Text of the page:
A un click
Fuente: COES 2010
Chile is one of the most concentrated country in the world. Most of the 40 percent of the population live in the capital city, Santiago, where around 45 percent of the GDP is produced. At the same time, most of the policies promoting welfare are focus on people and they are spatially blind. This paper shows how the current array keeps concentrating people, especially with potential high human capital, around Santiago, and assesses whether this happened for difference in quality of life and opportunities or difference in the quality of the universities. The data available on individuals, who end the high school and take the university admission test, that lets students applying to the university and program that they wish to go, allows identifying the region of origin of the students, the region where the university that they apply is located and where they were selected. Three programs are chosen for this study given the quantity of people that apply to them and because they are available across different cities in the country are pedagogy, engineering and physician. In addition, in Chile they are more than 60 universities, however only the traditional 25 are the one that use this selection system for the period of this study that goes from 2006 to 2009. Recently some new universities have get into the system. Assuming that most of the students end up working around the city where they got the degree, we use an aggregate discrete choice model to develop a methodology that consist in following the destination of the students who got the best scores in the university admission test. Those students can choose any university in the country, and the majority prefers to go to those in the capital city. Contrasting with these results, lower scores have an inverse pattern. When we test if it is explained by the difference in the quality of life between cities versus the differences among the quality of the universities, the former has a larger explanatory power, which bring back the discussion if the policy should be oriented to place or people. It means, that will not be enough focus on increase the quality of the universities across the territories to attract better student to universities outside Santiago. It will need and strong complementary policies making those cities more interesting for the potential high human capital applicant.
Fuente: MPRA Paper
I analyze the effect of an unexpected influx of immigrants on the price of skill and hence on the earnings, human capital accumulation, and educational attainment of native workers. In order to study
these effects, I develop a general equilibrium model with heterogeneous workers who differ in their level of skill and in their ability to learn new skills. These workers accumulate human capital optimally using information about the current and future market price of skill to guide their decisions. To assess the impact of immigration, I compare simulated earnings in the presence of immigration with a series of counterfactual experiments. My findings suggest that immigration has a small negative direct effect on earnings, but a positive and relatively large impact indirectly through human capital accumulation and educational attainment. This latter mechanism explains 60% of the variations in earnings caused by immigration.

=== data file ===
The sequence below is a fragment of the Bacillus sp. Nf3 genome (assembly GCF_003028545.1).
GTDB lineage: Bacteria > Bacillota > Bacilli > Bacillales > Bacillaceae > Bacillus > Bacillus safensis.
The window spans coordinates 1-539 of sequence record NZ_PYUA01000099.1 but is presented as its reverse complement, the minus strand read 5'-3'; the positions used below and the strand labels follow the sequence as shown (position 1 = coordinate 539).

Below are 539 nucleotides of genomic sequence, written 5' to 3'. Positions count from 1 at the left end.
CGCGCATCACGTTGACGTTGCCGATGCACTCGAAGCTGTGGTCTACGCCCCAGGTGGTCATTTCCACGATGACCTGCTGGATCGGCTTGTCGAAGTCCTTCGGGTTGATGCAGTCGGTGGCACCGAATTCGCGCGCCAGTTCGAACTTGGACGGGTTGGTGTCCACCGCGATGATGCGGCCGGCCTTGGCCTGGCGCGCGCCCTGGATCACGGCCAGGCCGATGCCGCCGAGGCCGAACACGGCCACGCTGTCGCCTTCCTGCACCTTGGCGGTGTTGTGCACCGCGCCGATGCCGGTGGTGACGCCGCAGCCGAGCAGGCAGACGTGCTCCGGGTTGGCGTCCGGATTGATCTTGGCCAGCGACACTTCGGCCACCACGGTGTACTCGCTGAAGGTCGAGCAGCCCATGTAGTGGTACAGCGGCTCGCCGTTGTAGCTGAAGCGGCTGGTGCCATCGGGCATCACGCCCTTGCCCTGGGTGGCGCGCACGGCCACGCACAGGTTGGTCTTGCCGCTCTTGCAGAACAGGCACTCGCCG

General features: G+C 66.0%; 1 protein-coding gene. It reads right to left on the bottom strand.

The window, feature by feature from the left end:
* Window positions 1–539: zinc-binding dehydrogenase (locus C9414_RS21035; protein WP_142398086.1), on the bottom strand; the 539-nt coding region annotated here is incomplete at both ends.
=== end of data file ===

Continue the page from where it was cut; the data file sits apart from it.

Fuente: IDB Working Paper Series Nº IDB-WP-772
Using data from the World Bank’s Enterprise Survey, this paper explores the determinants of firms’ training decisions in Latin America and the Caribbean. The share of production for the export market and the size of the firm are key factors; training programs are not prevalent in all sectors. In addition, the share of workers receiving training depends on the age of the firm, and only for non-productive workers are differences observed across sectors. More detailed data from a Longitudinal Enterprise Survey in Chile are used to corroborate these findings. It is found that the percentage of workers receiving training is low and that the extensive and intensive margins of training are affected by different sets of firm characteristics. Finally, the results of a qualitative study in Chile suggest that training is mostly introduced to comply with certifications and standards imposed by domestic and foreign authorities. Training in larger firms may also be oriented to improve the work environment.
Fuente: Central Bank of Chile Working Papers
During the 1990’s the world experienced a new wave of regional integration agreements (RIAs) that reached unprecedented proportions. In the presence of economies of scale or extent-of-the market effects RIAs may have positive growth effects. I introduce a new measure of regional integration by interacting country membership to a RIA and the partners’ share of world GDP, which allows capturing differentiated effects depending on the size of the partners. Results indicate that RIAs have exerted positive effects on growth. In addition, I find that North North agreements have significant growth effects; South-South agreements have ambiguous effects depending on the size of the countries joining them, and that there is no clear answer for North-South agreements.